But not all of Newlyweds is as telling or involving; after an impressive couple of outings, consistency takes a vacation for the majority of shows on Disc 1 (can we hear you whine about having to take a piss just once more with feeling, Jess?) with some achingly dull premises with only a few chuckles to be found (although the couple's return to Nick's hometown of Cincinnati for a gig with brother Drew at their grandmother's wedding is a nice change of pace, especially since everybody needs to be on their best behavior for family). Although I know the show's gist is to cast unblinking eyes into the freshman year of marriage, with two fine singers as its stars, couldn't there have been more of an emphasis on their careers? Some of the best moments come from Jessica's disgust at her record company for making her go back in and re-cut a potential single because her original performance was too over-the-top for them, which spurs Nick into action by vocally coaching her at the eventual tracking session. I'll take moments like that over goofy golf cart rides and Home Depot shopping trips any day (but I have to admit the latter sets up a funny sequence where Mr. Lachey triumphantly wins a battle with some troublesome bees in the couple's backyard; take that, you overpriced pest control experts!)

Rating for Style: B+
Rating for Substance: B-


Image Transfer

Aspect Ratio1.33:1 - Full Frame
Original Aspect Ratioyes

Image Transfer Review: Over a decade of producing reality fare like The Real World, Road Rules, and The Osbournes has made MTV production crews pros at shooting shows like Newlyweds and this is one of their best-looking television-to-DVD transfers yet. From the pretty exteriors of the Lachey's home to the sunny locales of California, the Bahamas, and back, visuals are colorful, natural and vibrant. Even the light deprived night shoot during the camping episode looks impressive. Even the best satellite dishes on the market couldn't have made this program look as nice as it comes off here.

Image Transfer Grade: A-


Audio Transfer

 LanguageRemote Access
DS 2.0Englishyes

Audio Transfer Review: Since much of the program focuses on dialogue, musical passages take a bit of a back seat. But in the few instances where it's called for (transitions and such), the wide separation in the fronts is mildly of note with above average low end. The two principles and their multiple participants are very well miked, so dialogue is never muffled or distant.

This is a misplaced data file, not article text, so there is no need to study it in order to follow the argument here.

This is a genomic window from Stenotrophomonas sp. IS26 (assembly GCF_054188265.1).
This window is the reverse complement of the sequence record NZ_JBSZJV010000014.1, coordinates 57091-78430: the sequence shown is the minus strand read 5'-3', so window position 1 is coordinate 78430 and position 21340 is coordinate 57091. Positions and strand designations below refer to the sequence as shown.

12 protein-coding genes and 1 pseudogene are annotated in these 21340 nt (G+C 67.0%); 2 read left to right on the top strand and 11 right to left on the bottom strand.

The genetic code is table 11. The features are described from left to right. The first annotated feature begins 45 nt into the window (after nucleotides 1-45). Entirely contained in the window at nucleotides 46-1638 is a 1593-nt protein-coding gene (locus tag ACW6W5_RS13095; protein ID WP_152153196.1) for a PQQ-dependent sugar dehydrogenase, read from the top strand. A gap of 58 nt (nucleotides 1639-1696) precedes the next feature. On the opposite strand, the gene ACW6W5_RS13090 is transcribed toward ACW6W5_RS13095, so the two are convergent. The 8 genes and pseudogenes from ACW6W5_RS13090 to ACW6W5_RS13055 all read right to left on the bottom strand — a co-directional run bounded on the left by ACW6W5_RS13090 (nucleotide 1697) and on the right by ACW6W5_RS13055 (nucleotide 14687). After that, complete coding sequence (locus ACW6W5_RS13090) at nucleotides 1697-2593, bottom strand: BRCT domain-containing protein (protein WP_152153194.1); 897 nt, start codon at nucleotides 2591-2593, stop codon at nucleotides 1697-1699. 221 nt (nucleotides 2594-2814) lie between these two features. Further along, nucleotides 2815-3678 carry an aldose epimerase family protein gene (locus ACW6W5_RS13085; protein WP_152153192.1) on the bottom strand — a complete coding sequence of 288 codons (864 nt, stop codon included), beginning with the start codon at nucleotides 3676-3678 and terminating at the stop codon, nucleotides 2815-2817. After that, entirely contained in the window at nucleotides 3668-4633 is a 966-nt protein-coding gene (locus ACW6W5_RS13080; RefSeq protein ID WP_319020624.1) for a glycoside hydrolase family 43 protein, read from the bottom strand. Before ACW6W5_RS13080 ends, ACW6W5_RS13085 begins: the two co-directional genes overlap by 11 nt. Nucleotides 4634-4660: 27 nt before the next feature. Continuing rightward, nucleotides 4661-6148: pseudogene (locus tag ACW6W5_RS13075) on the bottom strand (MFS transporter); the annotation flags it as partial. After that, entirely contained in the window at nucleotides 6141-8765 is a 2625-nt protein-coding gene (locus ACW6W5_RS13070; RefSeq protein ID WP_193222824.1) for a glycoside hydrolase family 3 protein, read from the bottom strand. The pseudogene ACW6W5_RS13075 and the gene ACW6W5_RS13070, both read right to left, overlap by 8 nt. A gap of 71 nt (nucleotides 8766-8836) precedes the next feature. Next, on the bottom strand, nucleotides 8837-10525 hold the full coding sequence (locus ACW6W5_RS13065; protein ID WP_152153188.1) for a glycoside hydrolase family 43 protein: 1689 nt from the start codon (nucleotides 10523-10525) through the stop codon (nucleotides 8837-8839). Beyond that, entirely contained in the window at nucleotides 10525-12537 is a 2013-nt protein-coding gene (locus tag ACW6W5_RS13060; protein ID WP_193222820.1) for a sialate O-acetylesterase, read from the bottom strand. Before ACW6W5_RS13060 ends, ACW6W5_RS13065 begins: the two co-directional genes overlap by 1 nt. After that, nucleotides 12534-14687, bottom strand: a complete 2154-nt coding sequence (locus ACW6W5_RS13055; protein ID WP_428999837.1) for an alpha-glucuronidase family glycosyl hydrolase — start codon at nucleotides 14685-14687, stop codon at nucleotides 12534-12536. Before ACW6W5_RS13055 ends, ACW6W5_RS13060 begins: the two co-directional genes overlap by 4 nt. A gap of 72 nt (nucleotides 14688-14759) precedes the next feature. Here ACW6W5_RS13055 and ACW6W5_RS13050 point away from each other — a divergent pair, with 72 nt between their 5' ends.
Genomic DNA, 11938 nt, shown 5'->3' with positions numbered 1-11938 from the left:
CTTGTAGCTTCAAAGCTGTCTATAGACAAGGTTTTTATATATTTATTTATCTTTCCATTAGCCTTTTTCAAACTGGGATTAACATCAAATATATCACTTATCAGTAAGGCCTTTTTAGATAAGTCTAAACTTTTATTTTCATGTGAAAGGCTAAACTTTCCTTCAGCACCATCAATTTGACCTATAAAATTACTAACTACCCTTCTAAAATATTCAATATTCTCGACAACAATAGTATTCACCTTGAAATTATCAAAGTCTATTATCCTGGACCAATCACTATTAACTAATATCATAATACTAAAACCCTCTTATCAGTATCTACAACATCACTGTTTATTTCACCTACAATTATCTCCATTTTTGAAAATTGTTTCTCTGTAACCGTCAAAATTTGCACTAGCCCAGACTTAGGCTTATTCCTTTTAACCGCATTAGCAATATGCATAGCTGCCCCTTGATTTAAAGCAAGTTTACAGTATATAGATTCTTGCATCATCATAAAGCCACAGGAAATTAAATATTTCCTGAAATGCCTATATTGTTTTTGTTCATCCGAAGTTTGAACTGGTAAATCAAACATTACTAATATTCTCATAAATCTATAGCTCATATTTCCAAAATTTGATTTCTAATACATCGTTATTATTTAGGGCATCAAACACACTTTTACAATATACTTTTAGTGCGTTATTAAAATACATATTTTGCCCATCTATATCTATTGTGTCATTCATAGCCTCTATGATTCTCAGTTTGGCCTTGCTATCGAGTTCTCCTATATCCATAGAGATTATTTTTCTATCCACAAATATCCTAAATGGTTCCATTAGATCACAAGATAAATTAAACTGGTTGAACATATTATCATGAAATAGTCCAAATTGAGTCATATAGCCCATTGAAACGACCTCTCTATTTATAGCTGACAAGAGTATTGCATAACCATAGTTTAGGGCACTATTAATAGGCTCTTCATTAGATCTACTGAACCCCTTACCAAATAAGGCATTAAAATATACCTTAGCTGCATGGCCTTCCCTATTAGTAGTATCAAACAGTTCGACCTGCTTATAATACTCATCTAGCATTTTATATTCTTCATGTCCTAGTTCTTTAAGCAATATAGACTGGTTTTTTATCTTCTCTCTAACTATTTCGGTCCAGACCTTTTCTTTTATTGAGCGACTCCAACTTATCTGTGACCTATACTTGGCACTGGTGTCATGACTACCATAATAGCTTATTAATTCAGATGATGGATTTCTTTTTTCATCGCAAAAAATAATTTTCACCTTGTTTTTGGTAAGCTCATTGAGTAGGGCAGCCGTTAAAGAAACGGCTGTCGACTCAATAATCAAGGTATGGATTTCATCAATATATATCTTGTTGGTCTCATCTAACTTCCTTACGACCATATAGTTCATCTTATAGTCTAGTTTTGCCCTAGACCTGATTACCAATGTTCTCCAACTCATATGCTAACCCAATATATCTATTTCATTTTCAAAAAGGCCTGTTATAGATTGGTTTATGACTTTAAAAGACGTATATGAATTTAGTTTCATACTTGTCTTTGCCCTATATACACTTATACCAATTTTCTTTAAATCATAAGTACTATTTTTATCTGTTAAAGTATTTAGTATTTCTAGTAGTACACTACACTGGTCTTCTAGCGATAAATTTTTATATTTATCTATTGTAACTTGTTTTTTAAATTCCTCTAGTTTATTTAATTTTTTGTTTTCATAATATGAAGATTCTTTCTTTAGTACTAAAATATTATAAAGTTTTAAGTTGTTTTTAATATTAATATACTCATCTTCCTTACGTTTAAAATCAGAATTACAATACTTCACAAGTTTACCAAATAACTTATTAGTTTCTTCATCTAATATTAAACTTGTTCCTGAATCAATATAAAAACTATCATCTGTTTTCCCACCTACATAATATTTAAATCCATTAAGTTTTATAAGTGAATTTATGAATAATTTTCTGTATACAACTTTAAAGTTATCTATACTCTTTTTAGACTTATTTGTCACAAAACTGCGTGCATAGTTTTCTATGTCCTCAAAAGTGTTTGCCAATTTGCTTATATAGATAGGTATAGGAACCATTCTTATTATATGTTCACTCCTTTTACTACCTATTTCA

Audio Transfer Grade: B


Disc Extras

Full Motion menu with music
Scene Access with 20 cues and remote access
Subtitles/Captions in English` with remote access
3 Other Trailer(s) featuring Carmen and Dave: 'Til Death Do Us Part, MTV Pilates, Punk'd
Packaging: 2 disc slip case
Picture Disc
2 Discs
1-Sided disc(s)
Layers: single

Extra Extras:
  1. Bonus Interview Footage
  2. Deleted Scene: Easter Egg Hunt
  3. Jessica Moments/Nick Moments
  4. Music Videos: (Sweetest Sin: Jessica Simpson; Shut Up: Nick Lachey)
  5. Biographies/Discographies
Extras Review: With the hours of unseen footage that surely must have been within reach in the editing room, I can't believe that just one measly (and highly forgettable) deletion is all that managed to escape the archives. On the positive side, 30 minutes of informative, individual interview footage with the couple that chronicles their relationship from their first meeting (courtesy of a mutual manager) where Nick wanted to pitch Jess some songs (sure, Bud) to their tense first few weeks of living together as man and wife. Save for the tragic circumstances of the World Trade Center attacks bringing them back together for keeps (Nick was in New York when the towers fell as a terrified Jessica called to see if he was okay), there are not many earth-shattering revelations, but I found it to be more entertaining and personable at times than some of the weaker episodes of the series.

In addition to text biographies, complete discographies of their recordings and montages devoted to their most memorable moments, the two music videos excerpted in the series are showcased in full. While Jessica's Sweetest Sin is the most impressive on musical terms, Nick's engagingly fun Shut Up winds up taking best video dibs from me with its trailer park redneck getting dance tips from the boy band alumnus (and thank goodness most of the original concept's "hot dancers surrounding tank-top-ttired pinup idol" was deep-sixed).

Extras Grade: B+


Final Comments

Though I don't think the end results lived up to the hype, Newlyweds is an intermittingly entertaining and sometimes hilarious look behind the scenes of a celebrity marriage's freshman year. An instant snatch for fans, but for the potentially curious, rent or buy at your own risk.